Studio One's colourful legacy on showFriday, January 31, 2020
By Rory Daley
DESCRIBED as Jamaica's Motown, Studio One and its founder Clement “Sir Coxson” Dodd, made an indelible mark on Jamaican music. On Tuesday evening, a mural dedicated to Dodd was unveiled at the studio's headquarters at Studio One Boulevard in Kingston.
The artwork was done by United Kingdom–based artist Andrew Parle.
“It was more of a case of me being a vessel for putting their ideas onto the wall and that's how it all came about, really,” Parle told the Jamaica Observer's Splash.
A friend of the Dodd family, Parle began his career as a graffiti artist, then transitioned into commercial and residential mural work. The spray-painted piece took about four weeks to complete and features the likeness of Dodd and many famous artistes from Studio One.
“I knew quite a bit about some of the artistes, being a fan of reggae and dancehall myself and a collector of records. I won't lie, I didn't know who all the artistes who come from Studio One. I'm sure not even every Jamaican knows that, but with Mr Dodd, I knew little bits of information,” said Parle. “Since I started doing the mural it was amazing learning, speaking to some of the older artistes and learning some of the stories and knowing how much love and respect he had from people, so it wasn't just showing up painting a mural. It was a journey in itself,” he added.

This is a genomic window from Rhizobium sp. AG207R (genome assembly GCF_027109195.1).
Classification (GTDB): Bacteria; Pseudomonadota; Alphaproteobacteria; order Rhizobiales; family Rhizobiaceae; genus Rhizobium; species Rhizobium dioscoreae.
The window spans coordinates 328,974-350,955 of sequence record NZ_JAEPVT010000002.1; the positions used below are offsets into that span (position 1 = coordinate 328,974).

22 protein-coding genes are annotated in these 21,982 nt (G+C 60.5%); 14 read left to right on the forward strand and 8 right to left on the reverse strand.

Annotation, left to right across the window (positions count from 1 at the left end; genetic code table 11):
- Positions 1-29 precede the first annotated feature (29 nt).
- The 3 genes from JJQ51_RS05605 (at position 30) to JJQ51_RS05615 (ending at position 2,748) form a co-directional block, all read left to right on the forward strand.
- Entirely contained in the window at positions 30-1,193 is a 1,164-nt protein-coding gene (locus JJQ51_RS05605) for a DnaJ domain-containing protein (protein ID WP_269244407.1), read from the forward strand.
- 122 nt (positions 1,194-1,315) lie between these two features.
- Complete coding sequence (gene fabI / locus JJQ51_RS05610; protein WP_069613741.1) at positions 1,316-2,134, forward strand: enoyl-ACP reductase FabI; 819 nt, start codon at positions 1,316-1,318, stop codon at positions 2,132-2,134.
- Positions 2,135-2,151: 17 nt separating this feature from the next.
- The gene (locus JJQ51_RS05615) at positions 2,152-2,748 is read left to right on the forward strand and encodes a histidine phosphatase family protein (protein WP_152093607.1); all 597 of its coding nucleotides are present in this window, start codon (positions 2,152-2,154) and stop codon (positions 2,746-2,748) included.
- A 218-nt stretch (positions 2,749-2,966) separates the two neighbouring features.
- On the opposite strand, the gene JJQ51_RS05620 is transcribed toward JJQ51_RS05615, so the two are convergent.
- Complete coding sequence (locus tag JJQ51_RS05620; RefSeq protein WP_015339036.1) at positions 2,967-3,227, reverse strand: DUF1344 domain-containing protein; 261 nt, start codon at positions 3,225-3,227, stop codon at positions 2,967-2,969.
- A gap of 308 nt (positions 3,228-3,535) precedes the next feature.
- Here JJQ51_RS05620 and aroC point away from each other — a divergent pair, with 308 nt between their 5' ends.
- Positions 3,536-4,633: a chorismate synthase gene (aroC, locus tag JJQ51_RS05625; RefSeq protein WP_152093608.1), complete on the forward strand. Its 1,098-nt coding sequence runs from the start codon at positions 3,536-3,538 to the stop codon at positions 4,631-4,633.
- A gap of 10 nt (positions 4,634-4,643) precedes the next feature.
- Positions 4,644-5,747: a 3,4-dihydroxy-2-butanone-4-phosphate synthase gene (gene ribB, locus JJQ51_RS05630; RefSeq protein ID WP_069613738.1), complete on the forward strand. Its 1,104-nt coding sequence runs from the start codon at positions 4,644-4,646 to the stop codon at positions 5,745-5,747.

Opened in 1963, Studio One was the first black-owned recording studio in Jamaica. Dodd held Sunday evening auditions in search of new talent; these sessions discovered The Wailers whose early hit songs were recorded there.
In the early 1960s, Dodd produced ska hits by Toots and The Maytals, The Gaylads, and The Skatalites.
Dodd's production of You're Wondering Now was initially recorded in 1964 by Andy and Joey and later covered by The Skatalites, The Specials and Amy Winehouse. It is also used as theme song for the British-French television series Death in Paradise.
In 2004, Dodd's contribution to music was recognised with the renaming of Brentford Road as Studio One Boulevard. Former Member of Parliament for St Andrew Southern Omar Davies, who was instrumental in that change, was present for the unveiling along with members of the music fraternity.
Current MP, Mark Golding addressed the audience.
“This is, of course, a significant location in the constituency, Studio One. The constituency is very rich in its cultural heritage and Studio One was one of the diamonds, and Mr Dodd, obviously has been a great pioneer of Jamaican music, and is a cultural icon,” Golding said.
He also spoke on behalf of former Prime Minister PJ Patterson.
“The decision to honour the memory of Sir Coxson Dodd in a visible way is both timely and due as we celebrate that unique genre of music which has the indelible stamp of our finest musical brand and has truly earned the respect of musicologists and dancers alike,” read Golding from Patterson's letter.
Born in 1932, Dodd died of a heart attack on May 4 2004 at age 72.
He was posthumously awarded the Order of Distinction, in 2007 for service to the Jamaican music industry.
Now you can read the Jamaica Observer ePaper anytime, anywhere. The Jamaica Observer ePaper is available to you at home or at work, and is the same edition as the printed copy available at https://bit.ly/epaper-login